Peer-to-peer (P2P) filesharing programs, which can be downloaded for free from the Internet, enable people to participate in a file-sharing "community."
It is illegal to download to your computer, copyrighted materials (including music, video, images, games, software, etc.) for which you have not obtained a license through purchase, rental agreement, or written permission from the copyright owner.
It is illegal to distribute (share) copyrighted materials using your computer without the written permission of the copyright owner, even if you have obtained a license for the material through purchase or rental agreement.
Violating copyright laws is a serious issue that can result in severe legal consequences. Copyright infringement also violates SU's Information Technology Resources Acceptable Use Policy and can result in University disciplinary action against students, faculty, and staff.
REALITY: Copyright holders can trace illegal downloading or uploading (sharing) of copyrighted materials to your computer's IP address. A single violation-one song, one movie, one game-can cost you more than $3,000. In fact, several SU students recently paid $3,000 plus attorney fees to settle RIAA complaints of alleged copyright violations.
REALITY: Purchasing copyrighted material does not give you the right to share copies (or distribute copies) of that material with others. Copyright owners determine the number and price of copies that will be distributed. Copyright owners have the sole authority to distribute copies of their protected work.
REALITY: Purchasing a copy of a song, video, game, or software in the past does not give you the right to free downloads of the material in the future. You may, however, convert a copy of a song or video into another format for your own personal use.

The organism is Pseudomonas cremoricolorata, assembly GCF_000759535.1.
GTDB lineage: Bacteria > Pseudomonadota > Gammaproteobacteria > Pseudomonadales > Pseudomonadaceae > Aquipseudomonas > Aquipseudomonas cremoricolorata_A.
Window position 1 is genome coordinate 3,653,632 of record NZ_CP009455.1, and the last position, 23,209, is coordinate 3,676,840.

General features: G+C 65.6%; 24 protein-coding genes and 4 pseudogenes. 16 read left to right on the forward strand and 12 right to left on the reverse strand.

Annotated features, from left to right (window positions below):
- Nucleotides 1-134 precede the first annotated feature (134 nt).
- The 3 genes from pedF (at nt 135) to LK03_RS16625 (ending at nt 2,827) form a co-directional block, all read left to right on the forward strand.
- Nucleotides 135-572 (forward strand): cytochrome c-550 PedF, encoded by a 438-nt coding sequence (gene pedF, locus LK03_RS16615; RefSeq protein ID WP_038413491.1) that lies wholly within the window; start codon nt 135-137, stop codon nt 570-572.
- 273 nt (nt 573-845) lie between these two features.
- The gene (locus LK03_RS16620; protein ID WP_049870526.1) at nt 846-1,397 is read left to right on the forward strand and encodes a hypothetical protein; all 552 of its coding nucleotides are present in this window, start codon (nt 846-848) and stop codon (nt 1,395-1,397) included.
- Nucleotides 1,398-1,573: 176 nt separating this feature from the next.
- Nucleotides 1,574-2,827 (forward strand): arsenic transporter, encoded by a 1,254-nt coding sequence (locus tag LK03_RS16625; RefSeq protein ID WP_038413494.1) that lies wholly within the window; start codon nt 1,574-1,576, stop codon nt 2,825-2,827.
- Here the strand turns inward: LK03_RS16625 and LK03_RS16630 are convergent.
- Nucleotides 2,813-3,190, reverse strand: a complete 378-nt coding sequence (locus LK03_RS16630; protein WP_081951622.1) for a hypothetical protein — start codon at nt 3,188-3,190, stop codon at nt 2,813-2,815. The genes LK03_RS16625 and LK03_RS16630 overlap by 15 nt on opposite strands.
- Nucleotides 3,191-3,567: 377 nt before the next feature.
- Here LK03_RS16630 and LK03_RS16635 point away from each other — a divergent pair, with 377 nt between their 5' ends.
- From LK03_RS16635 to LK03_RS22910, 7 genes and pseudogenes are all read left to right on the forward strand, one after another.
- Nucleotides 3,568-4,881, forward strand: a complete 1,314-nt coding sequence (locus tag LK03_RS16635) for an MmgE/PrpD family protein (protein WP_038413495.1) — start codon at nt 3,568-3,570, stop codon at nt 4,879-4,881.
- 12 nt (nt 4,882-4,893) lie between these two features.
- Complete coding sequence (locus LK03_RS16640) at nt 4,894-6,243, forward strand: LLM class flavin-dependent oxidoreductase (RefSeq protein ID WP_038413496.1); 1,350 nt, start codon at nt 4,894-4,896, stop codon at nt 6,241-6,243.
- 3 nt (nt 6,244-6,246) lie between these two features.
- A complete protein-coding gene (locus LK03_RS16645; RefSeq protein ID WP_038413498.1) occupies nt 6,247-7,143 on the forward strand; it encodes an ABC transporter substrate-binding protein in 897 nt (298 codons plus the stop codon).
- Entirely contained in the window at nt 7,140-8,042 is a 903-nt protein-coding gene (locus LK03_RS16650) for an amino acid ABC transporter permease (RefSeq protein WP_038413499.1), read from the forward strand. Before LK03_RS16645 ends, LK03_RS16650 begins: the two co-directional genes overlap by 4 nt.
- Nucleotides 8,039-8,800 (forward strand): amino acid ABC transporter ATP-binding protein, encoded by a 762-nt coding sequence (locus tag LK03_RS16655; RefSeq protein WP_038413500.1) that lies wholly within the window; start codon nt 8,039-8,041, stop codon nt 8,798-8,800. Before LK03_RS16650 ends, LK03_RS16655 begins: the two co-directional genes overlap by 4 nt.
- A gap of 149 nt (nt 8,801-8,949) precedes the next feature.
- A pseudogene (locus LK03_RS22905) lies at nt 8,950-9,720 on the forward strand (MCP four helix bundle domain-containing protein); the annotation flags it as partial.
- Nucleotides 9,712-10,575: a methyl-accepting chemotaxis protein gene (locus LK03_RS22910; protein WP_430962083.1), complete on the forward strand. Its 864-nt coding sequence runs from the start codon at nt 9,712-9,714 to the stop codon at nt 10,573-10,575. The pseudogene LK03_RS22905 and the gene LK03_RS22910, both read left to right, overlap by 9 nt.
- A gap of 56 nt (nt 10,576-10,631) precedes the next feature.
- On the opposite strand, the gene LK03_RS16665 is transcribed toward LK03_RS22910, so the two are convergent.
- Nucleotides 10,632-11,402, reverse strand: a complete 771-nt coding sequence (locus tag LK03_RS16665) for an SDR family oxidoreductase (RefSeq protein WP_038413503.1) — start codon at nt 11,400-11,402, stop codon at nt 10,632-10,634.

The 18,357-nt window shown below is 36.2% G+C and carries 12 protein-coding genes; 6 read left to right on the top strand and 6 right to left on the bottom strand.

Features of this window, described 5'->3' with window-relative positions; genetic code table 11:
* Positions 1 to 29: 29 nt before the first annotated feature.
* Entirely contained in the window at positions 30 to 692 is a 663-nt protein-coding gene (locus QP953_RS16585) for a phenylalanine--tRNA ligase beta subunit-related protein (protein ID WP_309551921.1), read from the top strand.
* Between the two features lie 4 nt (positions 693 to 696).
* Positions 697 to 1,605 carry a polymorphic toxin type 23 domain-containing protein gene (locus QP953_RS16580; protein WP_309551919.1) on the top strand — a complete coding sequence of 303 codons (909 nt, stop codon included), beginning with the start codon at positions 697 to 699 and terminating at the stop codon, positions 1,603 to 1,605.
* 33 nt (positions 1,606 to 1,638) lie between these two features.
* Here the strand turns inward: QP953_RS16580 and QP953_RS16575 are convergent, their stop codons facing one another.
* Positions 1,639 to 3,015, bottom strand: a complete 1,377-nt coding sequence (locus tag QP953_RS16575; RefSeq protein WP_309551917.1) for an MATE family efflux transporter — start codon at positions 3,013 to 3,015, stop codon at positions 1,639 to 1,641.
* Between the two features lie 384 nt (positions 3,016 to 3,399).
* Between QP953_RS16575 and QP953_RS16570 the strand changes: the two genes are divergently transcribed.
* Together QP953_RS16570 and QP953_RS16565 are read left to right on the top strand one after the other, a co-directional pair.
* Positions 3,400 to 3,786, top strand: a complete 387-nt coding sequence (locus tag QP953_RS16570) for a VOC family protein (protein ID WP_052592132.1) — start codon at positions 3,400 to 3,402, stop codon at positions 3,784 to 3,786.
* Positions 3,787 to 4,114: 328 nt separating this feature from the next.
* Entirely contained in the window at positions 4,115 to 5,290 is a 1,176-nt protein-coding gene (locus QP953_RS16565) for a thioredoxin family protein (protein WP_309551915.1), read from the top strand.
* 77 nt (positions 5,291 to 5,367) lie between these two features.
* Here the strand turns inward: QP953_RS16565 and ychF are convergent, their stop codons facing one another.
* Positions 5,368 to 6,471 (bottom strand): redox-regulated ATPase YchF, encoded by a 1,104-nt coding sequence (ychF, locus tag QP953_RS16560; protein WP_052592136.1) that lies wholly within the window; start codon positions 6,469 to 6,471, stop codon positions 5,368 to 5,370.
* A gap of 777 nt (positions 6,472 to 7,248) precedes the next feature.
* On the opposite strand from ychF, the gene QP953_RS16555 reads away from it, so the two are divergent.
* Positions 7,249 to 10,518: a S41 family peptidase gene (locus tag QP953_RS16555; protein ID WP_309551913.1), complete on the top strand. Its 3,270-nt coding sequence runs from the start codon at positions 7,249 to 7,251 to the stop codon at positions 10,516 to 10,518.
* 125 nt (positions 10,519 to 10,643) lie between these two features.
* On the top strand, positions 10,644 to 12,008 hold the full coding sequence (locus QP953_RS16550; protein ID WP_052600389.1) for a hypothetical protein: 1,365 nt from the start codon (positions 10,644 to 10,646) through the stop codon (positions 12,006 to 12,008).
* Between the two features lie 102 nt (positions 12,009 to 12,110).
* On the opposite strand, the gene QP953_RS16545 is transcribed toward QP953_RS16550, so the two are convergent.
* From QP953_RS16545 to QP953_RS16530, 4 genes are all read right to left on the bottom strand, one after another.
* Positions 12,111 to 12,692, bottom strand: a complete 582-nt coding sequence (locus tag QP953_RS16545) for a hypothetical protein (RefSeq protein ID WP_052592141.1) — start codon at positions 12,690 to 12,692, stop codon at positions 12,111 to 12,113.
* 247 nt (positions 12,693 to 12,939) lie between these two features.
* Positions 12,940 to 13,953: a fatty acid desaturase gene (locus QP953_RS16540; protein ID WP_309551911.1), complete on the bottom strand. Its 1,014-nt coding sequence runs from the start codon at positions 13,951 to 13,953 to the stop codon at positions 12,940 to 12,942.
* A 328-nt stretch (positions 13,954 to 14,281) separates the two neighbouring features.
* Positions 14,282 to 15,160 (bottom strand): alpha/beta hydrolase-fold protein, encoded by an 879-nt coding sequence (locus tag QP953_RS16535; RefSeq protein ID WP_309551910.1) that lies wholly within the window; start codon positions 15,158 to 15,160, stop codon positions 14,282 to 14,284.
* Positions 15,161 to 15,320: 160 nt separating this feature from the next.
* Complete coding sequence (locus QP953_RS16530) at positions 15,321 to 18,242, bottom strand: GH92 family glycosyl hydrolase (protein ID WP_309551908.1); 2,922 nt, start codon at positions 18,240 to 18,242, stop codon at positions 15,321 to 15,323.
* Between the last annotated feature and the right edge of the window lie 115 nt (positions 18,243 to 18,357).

REALITY: RIAA lawsuits initially focused on "egregious infringers" (those with hundreds of files available). Today, the RIAA does not have "any minimum amount of files in order to move forward with a lawsuit," said Steven Marks, general counsel for the Recording Industry Association of America, during an online chat with college newspaper reporters in March 2007. Complaints have been filed against SU students who have downloaded or shared just one file.
REALITY: P2P programs are automatically configured to share all of the music on your computer across the Internet. These programs often work in the background of your computer's operating system and are difficult to disable. You may unwittingly be sharing both music you obtained legally and music you obtained through illegal downloads.
REALITY: It is not okay to download or share television programs on the Internet without the permission of the copyright owner through purchase or rental agreement (i.e. Fox Television). Television producers are increasingly filing complaints against illegal downloads and sharing of copyrighted programs.
Last Updated: 12/20/16